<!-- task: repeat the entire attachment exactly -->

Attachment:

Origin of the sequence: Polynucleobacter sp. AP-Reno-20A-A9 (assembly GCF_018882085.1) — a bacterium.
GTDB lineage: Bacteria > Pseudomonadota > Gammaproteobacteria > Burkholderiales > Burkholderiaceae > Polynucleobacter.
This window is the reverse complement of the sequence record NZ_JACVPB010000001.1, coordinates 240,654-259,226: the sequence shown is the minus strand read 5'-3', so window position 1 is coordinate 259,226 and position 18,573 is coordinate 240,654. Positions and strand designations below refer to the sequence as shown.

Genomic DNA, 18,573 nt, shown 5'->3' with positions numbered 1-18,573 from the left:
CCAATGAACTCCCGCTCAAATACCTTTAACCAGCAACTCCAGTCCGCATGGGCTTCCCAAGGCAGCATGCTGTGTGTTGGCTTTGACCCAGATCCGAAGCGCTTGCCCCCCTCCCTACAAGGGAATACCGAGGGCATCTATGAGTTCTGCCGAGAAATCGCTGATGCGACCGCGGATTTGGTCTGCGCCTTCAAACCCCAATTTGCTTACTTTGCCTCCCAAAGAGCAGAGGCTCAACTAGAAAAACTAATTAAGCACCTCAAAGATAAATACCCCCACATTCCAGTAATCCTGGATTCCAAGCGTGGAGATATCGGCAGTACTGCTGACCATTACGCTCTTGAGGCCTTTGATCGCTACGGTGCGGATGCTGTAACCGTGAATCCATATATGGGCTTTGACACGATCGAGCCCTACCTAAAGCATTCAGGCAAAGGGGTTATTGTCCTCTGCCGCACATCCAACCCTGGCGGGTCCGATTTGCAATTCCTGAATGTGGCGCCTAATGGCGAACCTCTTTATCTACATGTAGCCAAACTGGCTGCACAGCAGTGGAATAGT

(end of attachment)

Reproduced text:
Origin of the sequence: Polynucleobacter sp. AP-Reno-20A-A9 (assembly GCF_018882085.1) — a bacterium.
GTDB lineage: Bacteria > Pseudomonadota > Gammaproteobacteria > Burkholderiales > Burkholderiaceae > Polynucleobacter.
This window is the reverse complement of the sequence record NZ_JACVPB010000001.1, coordinates 240,654-259,226: the sequence shown is the minus strand read 5'-3', so window position 1 is coordinate 259,226 and position 18,573 is coordinate 240,654. Positions and strand designations below refer to the sequence as shown.

Genomic DNA, 18,573 nt, shown 5'->3' with positions numbered 1-18,573 from the left:
CCAATGAACTCCCGCTCAAATACCTTTAACCAGCAACTCCAGTCCGCATGGGCTTCCCAAGGCAGCATGCTGTGTGTTGGCTTTGACCCAGATCCGAAGCGCTTGCCCCCCTCCCTACAAGGGAATACCGAGGGCATCTATGAGTTCTGCCGAGAAATCGCTGATGCGACCGCGGATTTGGTCTGCGCCTTCAAACCCCAATTTGCTTACTTTGCCTCCCAAAGAGCAGAGGCTCAACTAGAAAAACTAATTAAGCACCTCAAAGATAAATACCCCCACATTCCAGTAATCCTGGATTCCAAGCGTGGAGATATCGGCAGTACTGCTGACCATTACGCTCTTGAGGCCTTTGATCGCTACGGTGCGGATGCTGTAACCGTGAATCCATATATGGGCTTTGACACGATCGAGCCCTACCTAAAGCATTCAGGCAAAGGGGTTATTGTCCTCTGCCGCACATCCAACCCTGGCGGGTCCGATTTGCAATTCCTGAATGTGGCGCCTAATGGCGAACCTCTTTATCTACATGTAGCCAAACTGGCTGCACAGCAGTGGAATAGT